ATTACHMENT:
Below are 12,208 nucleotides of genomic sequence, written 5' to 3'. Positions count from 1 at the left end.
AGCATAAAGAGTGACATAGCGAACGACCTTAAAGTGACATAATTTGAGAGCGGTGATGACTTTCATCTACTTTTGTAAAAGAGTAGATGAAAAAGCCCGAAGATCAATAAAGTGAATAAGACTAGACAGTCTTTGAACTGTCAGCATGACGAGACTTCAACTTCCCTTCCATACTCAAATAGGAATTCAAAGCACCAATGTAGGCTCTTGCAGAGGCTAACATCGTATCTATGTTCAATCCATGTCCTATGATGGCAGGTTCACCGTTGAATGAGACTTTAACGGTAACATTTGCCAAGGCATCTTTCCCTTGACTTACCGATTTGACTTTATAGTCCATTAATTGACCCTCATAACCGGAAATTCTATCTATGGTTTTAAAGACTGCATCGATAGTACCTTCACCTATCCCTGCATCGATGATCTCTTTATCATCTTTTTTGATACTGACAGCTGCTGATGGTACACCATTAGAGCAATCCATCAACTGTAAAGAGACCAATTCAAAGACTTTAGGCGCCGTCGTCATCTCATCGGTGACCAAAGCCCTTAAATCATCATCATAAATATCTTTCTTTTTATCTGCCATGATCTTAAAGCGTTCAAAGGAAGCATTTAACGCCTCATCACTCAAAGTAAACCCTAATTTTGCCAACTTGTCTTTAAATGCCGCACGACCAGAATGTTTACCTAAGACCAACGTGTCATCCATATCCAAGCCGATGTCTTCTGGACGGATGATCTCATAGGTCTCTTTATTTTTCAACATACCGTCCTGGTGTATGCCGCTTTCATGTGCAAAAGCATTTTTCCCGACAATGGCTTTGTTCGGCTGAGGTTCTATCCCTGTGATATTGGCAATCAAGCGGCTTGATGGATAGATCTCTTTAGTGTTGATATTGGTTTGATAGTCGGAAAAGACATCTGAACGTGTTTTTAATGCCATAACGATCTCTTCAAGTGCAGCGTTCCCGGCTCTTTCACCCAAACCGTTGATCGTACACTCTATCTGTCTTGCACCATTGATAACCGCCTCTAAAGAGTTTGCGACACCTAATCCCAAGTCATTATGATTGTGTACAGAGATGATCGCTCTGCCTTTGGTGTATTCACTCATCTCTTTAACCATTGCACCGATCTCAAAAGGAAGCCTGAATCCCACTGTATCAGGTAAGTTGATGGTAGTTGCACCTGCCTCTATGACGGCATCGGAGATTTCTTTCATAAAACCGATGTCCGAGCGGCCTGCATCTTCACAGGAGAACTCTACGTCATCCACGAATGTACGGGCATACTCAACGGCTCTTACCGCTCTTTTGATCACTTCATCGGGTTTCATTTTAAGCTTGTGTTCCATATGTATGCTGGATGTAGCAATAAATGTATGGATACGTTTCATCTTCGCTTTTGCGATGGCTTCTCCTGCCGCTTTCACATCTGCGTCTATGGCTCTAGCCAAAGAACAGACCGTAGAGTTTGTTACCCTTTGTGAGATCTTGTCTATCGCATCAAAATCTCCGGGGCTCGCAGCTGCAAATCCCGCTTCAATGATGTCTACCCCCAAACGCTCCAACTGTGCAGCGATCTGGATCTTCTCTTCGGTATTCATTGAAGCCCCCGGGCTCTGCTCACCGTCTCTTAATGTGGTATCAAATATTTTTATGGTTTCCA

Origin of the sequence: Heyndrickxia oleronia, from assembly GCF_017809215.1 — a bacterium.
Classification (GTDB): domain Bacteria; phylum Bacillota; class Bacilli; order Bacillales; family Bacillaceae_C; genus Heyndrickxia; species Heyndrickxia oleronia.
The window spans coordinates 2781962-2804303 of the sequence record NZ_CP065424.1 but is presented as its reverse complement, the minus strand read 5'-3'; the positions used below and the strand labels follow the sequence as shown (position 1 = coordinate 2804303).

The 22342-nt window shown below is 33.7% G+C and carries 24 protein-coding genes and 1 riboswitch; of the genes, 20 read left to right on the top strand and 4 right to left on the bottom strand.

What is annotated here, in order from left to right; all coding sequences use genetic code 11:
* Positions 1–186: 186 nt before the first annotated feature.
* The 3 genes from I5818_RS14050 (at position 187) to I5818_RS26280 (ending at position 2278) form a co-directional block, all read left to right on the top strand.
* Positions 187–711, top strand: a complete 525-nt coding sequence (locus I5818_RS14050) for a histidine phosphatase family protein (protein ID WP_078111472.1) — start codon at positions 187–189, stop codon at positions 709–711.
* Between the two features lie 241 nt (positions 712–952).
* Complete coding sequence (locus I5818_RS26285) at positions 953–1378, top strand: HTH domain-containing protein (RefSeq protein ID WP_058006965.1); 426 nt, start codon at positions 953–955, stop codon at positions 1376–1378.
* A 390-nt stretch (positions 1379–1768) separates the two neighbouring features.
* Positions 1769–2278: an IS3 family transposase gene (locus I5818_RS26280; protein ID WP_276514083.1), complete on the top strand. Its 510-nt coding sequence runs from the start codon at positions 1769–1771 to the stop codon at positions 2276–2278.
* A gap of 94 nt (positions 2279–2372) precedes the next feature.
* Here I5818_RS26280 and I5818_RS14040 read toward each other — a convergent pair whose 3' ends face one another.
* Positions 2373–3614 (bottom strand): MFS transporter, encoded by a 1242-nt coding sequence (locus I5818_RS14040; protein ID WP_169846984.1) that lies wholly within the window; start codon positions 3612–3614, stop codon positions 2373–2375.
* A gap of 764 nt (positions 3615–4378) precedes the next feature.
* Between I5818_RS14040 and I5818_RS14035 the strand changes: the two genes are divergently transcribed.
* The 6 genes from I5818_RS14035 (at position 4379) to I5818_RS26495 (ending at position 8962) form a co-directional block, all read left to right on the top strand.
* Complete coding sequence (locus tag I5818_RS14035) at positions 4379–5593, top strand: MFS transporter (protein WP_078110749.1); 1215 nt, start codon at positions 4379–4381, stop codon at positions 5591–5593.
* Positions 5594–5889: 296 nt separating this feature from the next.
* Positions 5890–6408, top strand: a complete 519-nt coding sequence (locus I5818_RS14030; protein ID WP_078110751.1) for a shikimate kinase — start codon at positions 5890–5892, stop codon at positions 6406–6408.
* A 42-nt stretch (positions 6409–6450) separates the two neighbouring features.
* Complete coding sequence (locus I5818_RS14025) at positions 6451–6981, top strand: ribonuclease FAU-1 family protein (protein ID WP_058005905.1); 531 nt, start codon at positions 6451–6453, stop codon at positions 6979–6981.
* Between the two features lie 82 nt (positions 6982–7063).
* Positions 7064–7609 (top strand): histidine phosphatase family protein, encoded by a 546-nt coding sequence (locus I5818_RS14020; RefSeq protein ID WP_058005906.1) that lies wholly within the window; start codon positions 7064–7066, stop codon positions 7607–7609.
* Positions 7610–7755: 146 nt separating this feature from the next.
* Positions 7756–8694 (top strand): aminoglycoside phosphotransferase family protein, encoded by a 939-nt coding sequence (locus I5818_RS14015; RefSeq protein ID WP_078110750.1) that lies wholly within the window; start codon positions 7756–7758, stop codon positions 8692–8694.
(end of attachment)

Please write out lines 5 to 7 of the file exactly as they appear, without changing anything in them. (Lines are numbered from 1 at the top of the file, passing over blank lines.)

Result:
The window spans coordinates 2781962-2804303 of the sequence record NZ_CP065424.1 but is presented as its reverse complement, the minus strand read 5'-3'; the positions used below and the strand labels follow the sequence as shown (position 1 = coordinate 2804303).

The 22342-nt window shown below is 33.7% G+C and carries 24 protein-coding genes and 1 riboswitch; of the genes, 20 read left to right on the top strand and 4 right to left on the bottom strand.

What is annotated here, in order from left to right; all coding sequences use genetic code 11: